This can only be answered on a case-by-case basis, but I argue in most cases – especially with top prospects – it is in the team’s best interest to avoid super two status. While arbitration still favors the team because it is only a one-year commitment and often pays the player less than he would receive on the open market, arbitration can still be very expensive for a team. For example, Ryan Howard – a super two player this year – will make a whopping $10 million in his first year of arbitration. Howard is likely to receive a raise in his subsequent three years of arbitration. Howard could realistically make at least $52 million in arbitration over four years – and perhaps even more.

Thus, by waiting until now to call up Jay Bruce, the Reds likely ensure that Bruce will only be arbitration eligible for three years. Therefore, in 2011, Bruce will likely make the league minimum of approximately $450,000, rather than somewhere around $10 million. That’s a huge difference, and is well his spending two months in the minors in 2008. Additionally, the Reds are missing out on production of age-21 Jay Bruce for two months this season; in exchange, they are only going to paying age-24 Jay Bruce league minimum. As good as Bruce is likely to be this year, he’s going to be even better in three years.

The Reds were right to keep Bruce in the minors until now. If we had waited a month on Howard he would not have hit 58 Homeruns, but the Phillies would have saved 9.5 million dollars this year and many more over the next 4.

Gillick made this happen for the good of the team. Not for the good of the pocketbook.

SirAlden said...

The 2008 MLB Draft is next week.

I am hoping that we take the top HS/Prep Pitchers available with our first 2 picks, #24 and #34 (for Aaron Rowand thank you very much!).

Ethan Martin, RHP, Stephens County HS, Toccoa, Ga. Considered a power-hitting third baseman coming into the season, he showed that his future will be on the mound when he struck out slugger Eric Hosmer in a head-to-head meeting. Few high school pitchers have been as impressive as Martin this spring.

Jake Odorizzi, RHP, Highland HS, Ill. Odorizzi is not only a pitcher and shortstop, but played football (two-time All-Conference WR) Odorizzi throws both a four- and two-seamer. The four-seamer was thrown at 90-94 mph. The two-seamer came in at 88-92 mph. Good Curve.

Brett DeVall, LHP, Niceville HS, Fla. DeVall is lefthanded and consistently pitches at 92 mph, mixing in a slider as well. A sort of pitchability high schooler, which is rare, but should not be overlooked. He's got the chance to have three outstanding pitches and knows how to command all three.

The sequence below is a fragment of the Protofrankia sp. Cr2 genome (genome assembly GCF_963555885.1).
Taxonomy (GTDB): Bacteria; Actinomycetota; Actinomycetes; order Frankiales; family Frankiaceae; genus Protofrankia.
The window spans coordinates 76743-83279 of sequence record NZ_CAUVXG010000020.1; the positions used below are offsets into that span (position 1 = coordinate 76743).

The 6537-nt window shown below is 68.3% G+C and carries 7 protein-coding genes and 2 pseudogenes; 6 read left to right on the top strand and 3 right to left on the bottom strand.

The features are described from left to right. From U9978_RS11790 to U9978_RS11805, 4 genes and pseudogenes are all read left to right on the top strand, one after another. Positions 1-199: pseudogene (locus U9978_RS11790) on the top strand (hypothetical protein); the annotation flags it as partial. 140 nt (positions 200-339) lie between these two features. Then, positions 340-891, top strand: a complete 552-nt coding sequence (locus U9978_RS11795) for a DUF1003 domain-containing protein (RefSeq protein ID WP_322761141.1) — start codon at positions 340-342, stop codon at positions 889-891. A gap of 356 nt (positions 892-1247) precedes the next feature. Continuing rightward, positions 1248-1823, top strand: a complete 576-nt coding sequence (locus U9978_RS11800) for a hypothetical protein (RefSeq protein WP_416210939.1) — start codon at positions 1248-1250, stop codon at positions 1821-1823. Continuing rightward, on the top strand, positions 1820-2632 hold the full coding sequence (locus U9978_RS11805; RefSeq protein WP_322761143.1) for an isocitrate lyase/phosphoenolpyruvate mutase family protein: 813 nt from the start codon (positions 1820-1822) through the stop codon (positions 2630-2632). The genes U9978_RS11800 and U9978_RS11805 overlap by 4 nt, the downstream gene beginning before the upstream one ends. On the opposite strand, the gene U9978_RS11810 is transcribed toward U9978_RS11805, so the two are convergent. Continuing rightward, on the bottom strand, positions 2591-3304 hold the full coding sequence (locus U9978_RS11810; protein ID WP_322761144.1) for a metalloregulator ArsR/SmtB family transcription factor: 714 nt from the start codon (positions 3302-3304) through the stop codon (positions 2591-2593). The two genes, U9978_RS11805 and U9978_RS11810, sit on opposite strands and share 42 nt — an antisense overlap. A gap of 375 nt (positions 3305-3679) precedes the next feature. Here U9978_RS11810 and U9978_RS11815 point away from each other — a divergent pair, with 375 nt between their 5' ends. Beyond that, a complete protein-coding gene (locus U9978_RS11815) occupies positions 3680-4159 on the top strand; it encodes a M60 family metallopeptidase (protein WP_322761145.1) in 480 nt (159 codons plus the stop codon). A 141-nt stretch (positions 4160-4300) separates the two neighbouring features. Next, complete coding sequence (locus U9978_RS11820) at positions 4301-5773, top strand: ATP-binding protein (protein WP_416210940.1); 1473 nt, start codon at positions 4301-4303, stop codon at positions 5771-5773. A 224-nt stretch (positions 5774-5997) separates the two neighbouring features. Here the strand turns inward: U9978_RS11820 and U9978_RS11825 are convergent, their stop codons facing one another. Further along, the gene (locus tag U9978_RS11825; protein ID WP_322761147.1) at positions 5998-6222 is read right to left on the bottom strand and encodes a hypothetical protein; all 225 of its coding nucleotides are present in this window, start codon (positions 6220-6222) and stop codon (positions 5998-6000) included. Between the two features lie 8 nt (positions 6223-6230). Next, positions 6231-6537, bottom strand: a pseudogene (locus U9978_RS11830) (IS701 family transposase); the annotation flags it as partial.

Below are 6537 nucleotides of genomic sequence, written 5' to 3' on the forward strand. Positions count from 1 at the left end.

Gerrit Cole, RHP, Orange Lutheran HS, Orange, Calif. Cole throws 95-98.

Daniel Webb, rhp There are things about Webb that scouts love: his size, his strength, his aggressiveness on the mound. Most of all, there's the velocity, which gets up to the mid-90s.

Kyle Lobstein, lhp A projectable lefty who has the chance to throw three at least average Major League pitches, he certainly will be watched closely all spring. A basketball player as well, Lobstein is athletic on the mound and has a free and easy delivery. He gets started a little late because of hoops, but if he throws as he's capable of as the season wears on, he could be one of the first high school lefties to be taken in June.

Robbie Ross, lhp Ross is a very intriguing high school lefty who is considered to be one of the better prep southpaws in the Draft class. With a fastball that's plus at times, the possibility of two decent secondary offerings, good command and outstanding competitiveness, he's the type of pitcher who always gets more out of his stuff than others might. He may not have a ton of projection, but he's already pretty good.

GreggyD said...

Jayson Stark had a nice piece today (as always) and I found a stat he made up to be very interesting, CUS. CUS stands for "the Criminally Unsupported Start" and a startng pitcher qualifies for this stat when he, "needs to go six innings or more, and his team can score no more than one run for him while he's in the game."

This has been the case for the Phillies 10 times this season! Nine teams have just as many if not more CUS's this season, but unfortunately for our King, 4 out of the team's 10 CUS's have been tallied underneath the name Cole Hamels.

I'm not saying to add this stat to the back of baseball cards of course, but it shows the inconsistency of this offense, and also is a clue as to what Cole's record could be at this point in the season if he got a little support once in awhile. The Phils has looked fantastic at the plate lately, and let's hope it keeps up for the overall sake of the pitchers in our rotation, especially Hamels.

GM-Carson said...

This offense does seem inconsistent, and to a certain extent is, but they're now 2nd in MLB to the Cubbies in runs scored. Hopefully they keep clicking from here on out and get Hamels the victories he rightfully deserves.